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Pop Quiz! What’s the Average Tenure of Ministers of Education in the Developing World?

By Wayan Vota on December 8, 2010

Recently, I was standing in the lobby of the Ministry of Education in Jordan. On one wall was the photograph and name of every Minister of Education that served the Education Ministry since its founding 89 years ago.

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Question: How many Ministers of Education do you think Jordan has had in the 89 year history of its Education Ministry?

Answer: 89, and one Minister served for 8 years. Which means the average tenure of a Minister of Education in Jordan is less than one year.

Do not think Jordan is unique with such short duration education ministers. Around the world, there is a revolving door at the ministerial level that can negatively impact education. A 1997 study on decentralization in Latin American noted that:

In Argentina, Bolivia, and Colombia, the average tenure of ministers of education over the last several decades has been less than 18 months, not an unusual situation in Latin America. When ministers change, senior and mid-level managers typically change as well, thus providing even less continuity to reforms underway.

There is even a rumored report by Ernesto Schiefelbein, a former Minister of Education from Chile, that showed an 11.5 month average tenure across Latin America. Interestingly, my anecdotal research into Africa shows slightly longer minister tenure. Tanzania has had 5 ministers in 10 years, Ethiopia and Kenya had 4 in 10 years, and Djibouti had only 2 in 10 years.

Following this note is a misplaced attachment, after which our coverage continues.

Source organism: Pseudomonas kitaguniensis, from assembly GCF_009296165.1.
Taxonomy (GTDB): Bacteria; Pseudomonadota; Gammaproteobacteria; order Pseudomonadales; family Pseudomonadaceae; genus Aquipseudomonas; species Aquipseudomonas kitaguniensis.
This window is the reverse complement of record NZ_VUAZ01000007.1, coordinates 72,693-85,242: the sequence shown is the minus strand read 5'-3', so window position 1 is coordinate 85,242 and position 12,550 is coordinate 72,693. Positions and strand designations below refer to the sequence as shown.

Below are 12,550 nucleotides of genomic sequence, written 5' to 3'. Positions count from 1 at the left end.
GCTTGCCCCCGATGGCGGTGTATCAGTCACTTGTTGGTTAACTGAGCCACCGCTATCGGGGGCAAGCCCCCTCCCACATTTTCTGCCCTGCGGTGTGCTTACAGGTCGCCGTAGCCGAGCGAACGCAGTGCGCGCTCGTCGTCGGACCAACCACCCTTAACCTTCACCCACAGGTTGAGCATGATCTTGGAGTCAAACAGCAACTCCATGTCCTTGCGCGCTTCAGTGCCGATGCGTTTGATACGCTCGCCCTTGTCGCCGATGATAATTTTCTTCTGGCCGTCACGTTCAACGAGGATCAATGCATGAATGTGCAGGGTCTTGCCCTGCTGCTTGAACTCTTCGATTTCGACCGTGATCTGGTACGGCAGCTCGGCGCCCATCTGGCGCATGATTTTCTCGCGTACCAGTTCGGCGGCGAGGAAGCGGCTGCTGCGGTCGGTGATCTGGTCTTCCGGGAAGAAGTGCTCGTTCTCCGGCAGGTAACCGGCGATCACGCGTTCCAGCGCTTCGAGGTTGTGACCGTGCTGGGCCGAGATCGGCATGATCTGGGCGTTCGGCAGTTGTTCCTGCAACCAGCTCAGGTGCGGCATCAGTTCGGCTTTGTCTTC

Yet before anyone thinks this is only a developing world problem, a recent British study found that average minister tenure in the UK government has dropped to 1.5 years across all ministries. And as I was administering this pop quiz to a friend, her response was: What’s the average tenure of an USAID Administrator?

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Written by
Wayan Vota co-founded ICTworks and is the Digital Health Director at IntraHealth International. He also co-founded Technology Salon, MERL Tech, ICTforAg, ICT4Djobs, ICT4Drinks, JadedAid, Kurante, OLPC News and a few other things. Opinions expressed here are his own and do not reflect the position of IntraHealth International or other ICTWorks sponsors.
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2 Comments to “Pop Quiz! What’s the Average Tenure of Ministers of Education in the Developing World?”

  1. Chris Burley says:

    Hardly it seems … but who’s calling the shots? I appreciate your post Wayan, it makes you wonder about educational consistency, changing educational visions and most importantly long term impact on the youth and young adults of Jordan. U.S. has a secretary of Education that is swapped out each presidency change with some going a bit quicker than others. In the past 31 years we’ve had 9. Which brings us the question … how many years is enough?

  2. Wayan Vota says:

    9 in 31 years just over a 3 year average for US Deptartment of Education administrator. That is respectable in relation to the global average, but I take your point – how long is long enough to effect change but not so long as to stifle it?

    I would put forth 5 years, which is longer than most staff are able to resist change, therefore change would actually reach throughout the Education Ministry, yet not so long as to become the fiefdom of one individual or be resistant to change from the next leader